Can you develop eczema later in life?

5 reasons why eczema can develop later in life

Sarah Hyland

Studying Health Sciences, Writer & Product Trainer

29 September 2021

Can you develop eczema later in life?

Eczema can develop later in life due to lifestyle habits such as poor sleep and stress, family genes and ethnicity, and circulatory conditions like varicose veins. Ageing also causes the skin to become thinner and drier and more prone to inflammation, and eczema can then develop as the skin becomes over-sensitised.

1. Age, family genes and ethnicity

Adult eczema affects between 5-10% of people in the UK. (1) It is more common in urban areas and among people of black and Asian ethnicities. The incidence, or first diagnosis, of eczema or itchy, dry skin becomes more likely for everyone after their 59th birthday. (2)

There may also be some underlying genetic reasons why some people are more susceptible to eczema. 50% of sufferers are thought to be lacking a protein in the skin called filaggrin, which weakens skin's barrier function. Many of those who develop eczema later in life may have had eczema in childhood but have not been troubled by it in their early adulthood. Alternatively, you may find existing eczema worsening as you get older or for other reasons.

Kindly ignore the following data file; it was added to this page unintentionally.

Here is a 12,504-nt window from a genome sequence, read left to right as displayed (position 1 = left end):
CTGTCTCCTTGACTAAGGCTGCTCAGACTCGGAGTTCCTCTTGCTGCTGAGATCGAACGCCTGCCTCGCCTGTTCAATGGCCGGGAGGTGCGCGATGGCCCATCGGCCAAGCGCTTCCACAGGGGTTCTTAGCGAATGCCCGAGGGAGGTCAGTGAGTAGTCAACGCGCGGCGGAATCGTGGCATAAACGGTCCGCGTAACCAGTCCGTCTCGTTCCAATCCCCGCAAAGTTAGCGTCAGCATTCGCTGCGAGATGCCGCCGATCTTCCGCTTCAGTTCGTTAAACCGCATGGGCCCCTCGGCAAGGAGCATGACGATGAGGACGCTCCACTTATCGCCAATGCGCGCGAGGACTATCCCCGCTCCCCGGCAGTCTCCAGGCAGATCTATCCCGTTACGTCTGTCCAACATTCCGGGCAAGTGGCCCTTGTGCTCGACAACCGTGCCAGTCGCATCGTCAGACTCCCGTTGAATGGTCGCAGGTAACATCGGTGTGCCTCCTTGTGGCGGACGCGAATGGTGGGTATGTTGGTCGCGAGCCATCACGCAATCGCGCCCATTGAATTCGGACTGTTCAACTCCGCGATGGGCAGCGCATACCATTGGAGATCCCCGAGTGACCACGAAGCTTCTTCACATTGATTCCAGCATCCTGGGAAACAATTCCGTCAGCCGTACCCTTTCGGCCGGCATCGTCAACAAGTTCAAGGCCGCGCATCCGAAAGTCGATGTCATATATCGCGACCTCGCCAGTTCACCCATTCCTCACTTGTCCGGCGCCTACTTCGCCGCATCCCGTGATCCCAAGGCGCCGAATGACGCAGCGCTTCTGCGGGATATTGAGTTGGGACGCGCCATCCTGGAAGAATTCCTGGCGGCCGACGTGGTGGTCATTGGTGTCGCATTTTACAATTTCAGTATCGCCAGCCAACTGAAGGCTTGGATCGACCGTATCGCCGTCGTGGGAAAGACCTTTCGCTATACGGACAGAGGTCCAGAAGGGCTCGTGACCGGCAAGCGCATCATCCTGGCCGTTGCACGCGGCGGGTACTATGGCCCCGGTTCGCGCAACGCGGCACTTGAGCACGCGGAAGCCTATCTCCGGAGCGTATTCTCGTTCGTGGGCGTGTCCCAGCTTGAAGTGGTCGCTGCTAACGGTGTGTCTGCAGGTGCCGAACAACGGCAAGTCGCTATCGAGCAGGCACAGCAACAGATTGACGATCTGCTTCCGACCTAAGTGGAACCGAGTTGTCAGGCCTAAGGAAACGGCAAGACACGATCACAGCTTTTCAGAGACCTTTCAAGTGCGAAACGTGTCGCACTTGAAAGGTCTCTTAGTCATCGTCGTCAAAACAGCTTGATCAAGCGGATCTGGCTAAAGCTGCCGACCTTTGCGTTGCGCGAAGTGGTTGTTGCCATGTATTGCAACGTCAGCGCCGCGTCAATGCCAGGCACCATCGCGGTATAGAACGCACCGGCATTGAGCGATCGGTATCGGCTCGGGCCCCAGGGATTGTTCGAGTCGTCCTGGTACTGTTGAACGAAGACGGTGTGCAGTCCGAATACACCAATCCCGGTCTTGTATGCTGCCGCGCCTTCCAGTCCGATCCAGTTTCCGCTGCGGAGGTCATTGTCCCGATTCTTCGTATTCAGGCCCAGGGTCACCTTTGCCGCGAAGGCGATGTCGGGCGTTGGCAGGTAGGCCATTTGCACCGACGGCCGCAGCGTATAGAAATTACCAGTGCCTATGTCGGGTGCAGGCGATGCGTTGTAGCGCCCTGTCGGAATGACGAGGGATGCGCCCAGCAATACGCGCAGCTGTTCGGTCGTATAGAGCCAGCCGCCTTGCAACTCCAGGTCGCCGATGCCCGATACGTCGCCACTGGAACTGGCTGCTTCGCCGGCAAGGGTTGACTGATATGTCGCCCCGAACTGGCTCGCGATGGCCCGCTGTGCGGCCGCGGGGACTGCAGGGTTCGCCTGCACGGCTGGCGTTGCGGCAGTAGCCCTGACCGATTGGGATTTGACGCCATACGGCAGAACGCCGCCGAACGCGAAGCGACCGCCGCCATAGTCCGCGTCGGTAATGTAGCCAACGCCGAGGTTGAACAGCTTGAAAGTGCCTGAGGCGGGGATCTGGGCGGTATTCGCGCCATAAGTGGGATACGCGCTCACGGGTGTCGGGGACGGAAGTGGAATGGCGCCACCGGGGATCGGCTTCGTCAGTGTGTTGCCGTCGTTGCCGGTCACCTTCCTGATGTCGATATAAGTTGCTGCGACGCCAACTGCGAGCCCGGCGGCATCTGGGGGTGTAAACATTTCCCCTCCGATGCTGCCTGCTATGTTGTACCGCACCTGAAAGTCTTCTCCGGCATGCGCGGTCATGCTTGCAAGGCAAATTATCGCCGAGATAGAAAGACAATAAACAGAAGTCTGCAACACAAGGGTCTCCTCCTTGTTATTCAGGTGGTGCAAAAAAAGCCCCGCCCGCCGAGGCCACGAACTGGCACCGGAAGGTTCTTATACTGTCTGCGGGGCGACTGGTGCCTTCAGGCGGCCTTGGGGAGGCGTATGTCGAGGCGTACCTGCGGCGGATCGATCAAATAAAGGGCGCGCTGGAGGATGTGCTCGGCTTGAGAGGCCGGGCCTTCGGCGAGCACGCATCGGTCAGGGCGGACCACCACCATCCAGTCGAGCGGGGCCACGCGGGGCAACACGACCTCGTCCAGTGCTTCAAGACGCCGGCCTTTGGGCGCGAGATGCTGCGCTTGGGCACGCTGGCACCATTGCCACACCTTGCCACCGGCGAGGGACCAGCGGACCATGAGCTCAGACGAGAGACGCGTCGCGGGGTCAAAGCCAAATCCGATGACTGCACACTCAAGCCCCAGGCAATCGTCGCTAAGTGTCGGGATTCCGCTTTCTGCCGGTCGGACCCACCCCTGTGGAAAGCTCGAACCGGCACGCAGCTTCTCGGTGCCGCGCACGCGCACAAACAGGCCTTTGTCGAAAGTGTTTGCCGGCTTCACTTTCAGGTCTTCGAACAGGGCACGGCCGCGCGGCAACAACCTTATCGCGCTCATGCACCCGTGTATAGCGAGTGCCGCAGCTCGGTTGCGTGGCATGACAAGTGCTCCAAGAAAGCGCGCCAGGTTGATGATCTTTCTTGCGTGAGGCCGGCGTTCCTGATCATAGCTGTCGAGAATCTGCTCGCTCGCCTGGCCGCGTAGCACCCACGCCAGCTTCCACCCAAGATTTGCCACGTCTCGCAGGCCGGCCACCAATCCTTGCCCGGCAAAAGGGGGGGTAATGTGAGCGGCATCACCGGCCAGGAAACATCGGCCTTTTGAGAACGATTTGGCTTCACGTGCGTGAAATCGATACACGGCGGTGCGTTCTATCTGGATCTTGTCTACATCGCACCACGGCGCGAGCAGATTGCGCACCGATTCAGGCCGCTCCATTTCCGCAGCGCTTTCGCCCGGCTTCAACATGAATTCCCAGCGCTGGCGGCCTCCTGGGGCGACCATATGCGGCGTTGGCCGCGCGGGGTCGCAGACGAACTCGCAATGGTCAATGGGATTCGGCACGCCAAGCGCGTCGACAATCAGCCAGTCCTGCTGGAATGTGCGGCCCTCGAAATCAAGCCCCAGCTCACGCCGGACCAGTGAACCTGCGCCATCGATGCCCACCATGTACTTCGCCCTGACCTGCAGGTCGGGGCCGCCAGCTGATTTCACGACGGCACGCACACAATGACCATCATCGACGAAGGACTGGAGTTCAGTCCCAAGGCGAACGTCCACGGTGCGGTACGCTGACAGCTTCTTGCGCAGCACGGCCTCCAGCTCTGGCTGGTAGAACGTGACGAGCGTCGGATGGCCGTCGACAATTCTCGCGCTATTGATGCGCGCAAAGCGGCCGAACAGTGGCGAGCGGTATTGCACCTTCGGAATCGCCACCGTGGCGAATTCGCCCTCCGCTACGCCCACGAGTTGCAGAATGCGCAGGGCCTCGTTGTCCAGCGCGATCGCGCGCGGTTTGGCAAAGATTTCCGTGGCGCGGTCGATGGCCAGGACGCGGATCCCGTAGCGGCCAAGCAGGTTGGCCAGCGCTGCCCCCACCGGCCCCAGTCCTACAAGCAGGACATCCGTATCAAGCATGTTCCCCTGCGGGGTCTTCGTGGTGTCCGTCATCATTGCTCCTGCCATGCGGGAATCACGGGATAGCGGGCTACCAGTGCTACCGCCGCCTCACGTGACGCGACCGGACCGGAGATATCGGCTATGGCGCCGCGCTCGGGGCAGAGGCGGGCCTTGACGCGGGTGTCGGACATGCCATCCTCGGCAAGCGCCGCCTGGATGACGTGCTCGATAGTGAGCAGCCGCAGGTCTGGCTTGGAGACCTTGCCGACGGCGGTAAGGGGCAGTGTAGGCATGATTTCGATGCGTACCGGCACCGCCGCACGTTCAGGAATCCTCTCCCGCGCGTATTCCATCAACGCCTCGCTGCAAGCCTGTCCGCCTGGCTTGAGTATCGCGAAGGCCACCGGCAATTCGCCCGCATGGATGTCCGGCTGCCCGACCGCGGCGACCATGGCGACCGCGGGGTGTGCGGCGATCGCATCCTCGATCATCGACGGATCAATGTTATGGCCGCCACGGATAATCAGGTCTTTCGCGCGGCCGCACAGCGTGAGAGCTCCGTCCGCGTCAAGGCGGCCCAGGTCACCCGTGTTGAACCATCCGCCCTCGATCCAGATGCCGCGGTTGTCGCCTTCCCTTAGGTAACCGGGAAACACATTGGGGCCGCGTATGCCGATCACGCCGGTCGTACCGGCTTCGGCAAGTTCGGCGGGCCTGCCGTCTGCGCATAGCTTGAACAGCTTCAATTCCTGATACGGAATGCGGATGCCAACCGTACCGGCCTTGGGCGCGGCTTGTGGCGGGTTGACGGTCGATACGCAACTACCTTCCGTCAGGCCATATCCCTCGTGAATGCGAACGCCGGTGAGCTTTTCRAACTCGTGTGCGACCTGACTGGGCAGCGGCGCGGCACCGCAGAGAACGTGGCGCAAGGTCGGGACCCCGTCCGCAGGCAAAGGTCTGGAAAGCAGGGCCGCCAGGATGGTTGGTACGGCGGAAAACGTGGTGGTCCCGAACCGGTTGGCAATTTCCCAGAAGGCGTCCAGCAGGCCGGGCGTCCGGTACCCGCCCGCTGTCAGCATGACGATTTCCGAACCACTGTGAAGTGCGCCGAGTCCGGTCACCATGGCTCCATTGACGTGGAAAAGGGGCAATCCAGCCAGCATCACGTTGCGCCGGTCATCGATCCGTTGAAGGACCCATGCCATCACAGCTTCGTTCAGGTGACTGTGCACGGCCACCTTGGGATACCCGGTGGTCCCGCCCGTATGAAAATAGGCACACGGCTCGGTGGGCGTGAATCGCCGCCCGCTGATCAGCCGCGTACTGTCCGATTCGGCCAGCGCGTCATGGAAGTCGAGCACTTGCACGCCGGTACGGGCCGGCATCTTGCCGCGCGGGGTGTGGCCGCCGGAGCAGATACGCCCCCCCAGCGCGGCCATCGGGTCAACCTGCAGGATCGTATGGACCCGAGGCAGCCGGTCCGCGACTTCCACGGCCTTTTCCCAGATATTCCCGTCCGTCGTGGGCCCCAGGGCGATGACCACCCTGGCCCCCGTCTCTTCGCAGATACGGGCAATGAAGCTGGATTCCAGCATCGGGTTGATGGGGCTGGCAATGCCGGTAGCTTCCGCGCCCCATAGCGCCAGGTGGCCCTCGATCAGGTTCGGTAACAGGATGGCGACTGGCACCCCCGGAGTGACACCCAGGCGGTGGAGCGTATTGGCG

2. Skin becomes thinner as it ages

As we age, the skin thins and collagen production wanes. Skin becomes more fragile and transparent. This is not ideal, as eczema is thought to be a problem with the skin's barrier function. (3) When thinned and weakened, it reduces the skin's ability to keep irritants and allergens out. Eczema develops as the skin becomes over-sensitised, usually to harmless things, like wool, dust or soaps. The immune cells in the skin react to would-be threats by firing off natural chemical reactions that cause inflammation, redness and itching.

Eczema around the eyes is common in older adults. The skin there is particularly thin and fragile and often irritated by medicated eye drops, skincare products, makeup and even tears. Avoiding known irritants will help reduce flare-ups of redness and inflammation. Try not using anything but water on, or around, the eyes to see if that will help. Talk to your pharmacist or GP if you think that any prescribed medicated creams or drops are causing skin problems.

3. Skin becomes drier as it ages